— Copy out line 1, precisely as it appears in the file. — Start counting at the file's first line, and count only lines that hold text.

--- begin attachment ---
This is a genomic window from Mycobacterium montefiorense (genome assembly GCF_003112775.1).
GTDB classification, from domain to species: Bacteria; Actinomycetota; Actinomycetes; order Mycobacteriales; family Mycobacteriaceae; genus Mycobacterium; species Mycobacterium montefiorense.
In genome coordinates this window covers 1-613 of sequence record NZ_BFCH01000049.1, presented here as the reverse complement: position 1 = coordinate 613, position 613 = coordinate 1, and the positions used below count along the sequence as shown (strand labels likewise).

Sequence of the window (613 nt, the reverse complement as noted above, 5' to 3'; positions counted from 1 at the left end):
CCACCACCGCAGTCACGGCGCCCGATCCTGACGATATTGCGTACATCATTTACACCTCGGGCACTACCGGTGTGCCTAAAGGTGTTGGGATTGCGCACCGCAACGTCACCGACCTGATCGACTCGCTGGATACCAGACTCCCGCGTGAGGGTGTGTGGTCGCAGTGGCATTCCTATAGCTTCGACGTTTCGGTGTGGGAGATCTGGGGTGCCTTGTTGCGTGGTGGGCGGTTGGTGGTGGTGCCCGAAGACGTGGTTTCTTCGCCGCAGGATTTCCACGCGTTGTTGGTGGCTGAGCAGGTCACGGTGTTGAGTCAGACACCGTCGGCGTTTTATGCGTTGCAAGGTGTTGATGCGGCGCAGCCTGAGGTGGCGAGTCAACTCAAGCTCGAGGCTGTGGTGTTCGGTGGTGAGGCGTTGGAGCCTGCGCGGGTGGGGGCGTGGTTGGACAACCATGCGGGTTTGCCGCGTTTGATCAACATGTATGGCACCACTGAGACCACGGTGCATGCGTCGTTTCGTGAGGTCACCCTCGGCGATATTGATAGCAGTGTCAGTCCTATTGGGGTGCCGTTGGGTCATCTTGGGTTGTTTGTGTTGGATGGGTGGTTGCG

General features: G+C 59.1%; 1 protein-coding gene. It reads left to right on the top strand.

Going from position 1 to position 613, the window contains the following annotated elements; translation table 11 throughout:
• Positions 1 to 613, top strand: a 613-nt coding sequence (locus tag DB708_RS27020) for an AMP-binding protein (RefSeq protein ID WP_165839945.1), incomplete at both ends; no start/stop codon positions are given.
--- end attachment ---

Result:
This is a genomic window from Mycobacterium montefiorense (genome assembly GCF_003112775.1).